Late last year, Microsoft announced it would start hosting its Azure cloud computing platform and some of its other cloud-based services out of local data centers in both Germany and Canada.
Both of these new regions, Azure Canada and Azure Germany, are now officially in preview.
To ensure data sovereignty in Germany, Microsoft partnered with Deutsche Telekom subsidiary T-Systems as its local data trustee. The Germany region will also be operated in partnership with Deutsche Telekom under the “Azure Deutschland, a Microsoft cloud with German data trustee” moniker.
Microsoft plans to bring Azure, as well as Office 365 and Dynamics CRM, to both its new Canada and Germany regions. In addition, as the company announced today, Germany will also get a locally hosted version of the Azure IoT Hub; this service, too, is now available in early preview though Microsoft Azure Deutschland.
Azure for the Pentagon
In addition to these international regions, Microsoft today announced the launch of two new Azure regions in the United States — but you probably will never get access to these.
These two new physically isolated regions, which will become available later this year, are part of Azure Government and are meant to host Department of Defense (DoD) data. These regions will meet the Pentagon’s Defense Information Systems Agency (DISA) Impact Level 5 restrictions and are, according to Microsoft, “architected to meet stringent DoD security controls and compliance requirements.”
Level 5 data includes controlled unclassified information. Classified information (up to “secret”) can only be stored on systems that fall under the Level 6 classification. To gain Level 5 authorization, cloud providers must ensure that all workloads run (and all data is stored) on dedicated hardware that is physically separated from non-DoD users.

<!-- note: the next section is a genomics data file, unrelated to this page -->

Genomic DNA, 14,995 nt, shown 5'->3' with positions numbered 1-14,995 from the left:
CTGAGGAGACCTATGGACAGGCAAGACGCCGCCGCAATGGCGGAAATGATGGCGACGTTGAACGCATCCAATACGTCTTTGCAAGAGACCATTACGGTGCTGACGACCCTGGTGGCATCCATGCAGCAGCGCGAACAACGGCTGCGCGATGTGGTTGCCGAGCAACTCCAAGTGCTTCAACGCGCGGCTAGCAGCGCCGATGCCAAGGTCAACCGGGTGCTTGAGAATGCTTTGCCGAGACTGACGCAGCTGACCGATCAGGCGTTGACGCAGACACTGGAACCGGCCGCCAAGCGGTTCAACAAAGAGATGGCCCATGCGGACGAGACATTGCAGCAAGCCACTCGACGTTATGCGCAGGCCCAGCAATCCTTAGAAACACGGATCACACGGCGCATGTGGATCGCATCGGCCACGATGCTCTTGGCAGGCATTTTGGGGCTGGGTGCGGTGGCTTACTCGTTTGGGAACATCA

Microsoft competitor Amazon also currently offers DISA compliance, but only for Level 2 and Level 4 workloads (after a change last year, the Pentagon eliminated Levels 1 and 3).
Microsoft isn’t the first organization to receive Level 5 authorization, though. That honor belongs to IBM, which received Level 5 authorization almost exactly one month ago.
In addition to its new work with the DoD, Microsoft is expanding its support for FedRAMP, the standard that governs which cloud services federal agencies are able to use. The company today announced that Azure Government has been selected to participate in a new pilot that will allow agencies to process high-impact data — that is, data that could have a negative impact on organizational operations, assets or individuals. Until now, FedRAMP only authorized the use of moderate impact workloads. Microsoft says it expects all the necessary papers for this higher authorization will be in place by the end of this month.
Azure Government is also on track to receive DISA Level 4 authorization soon.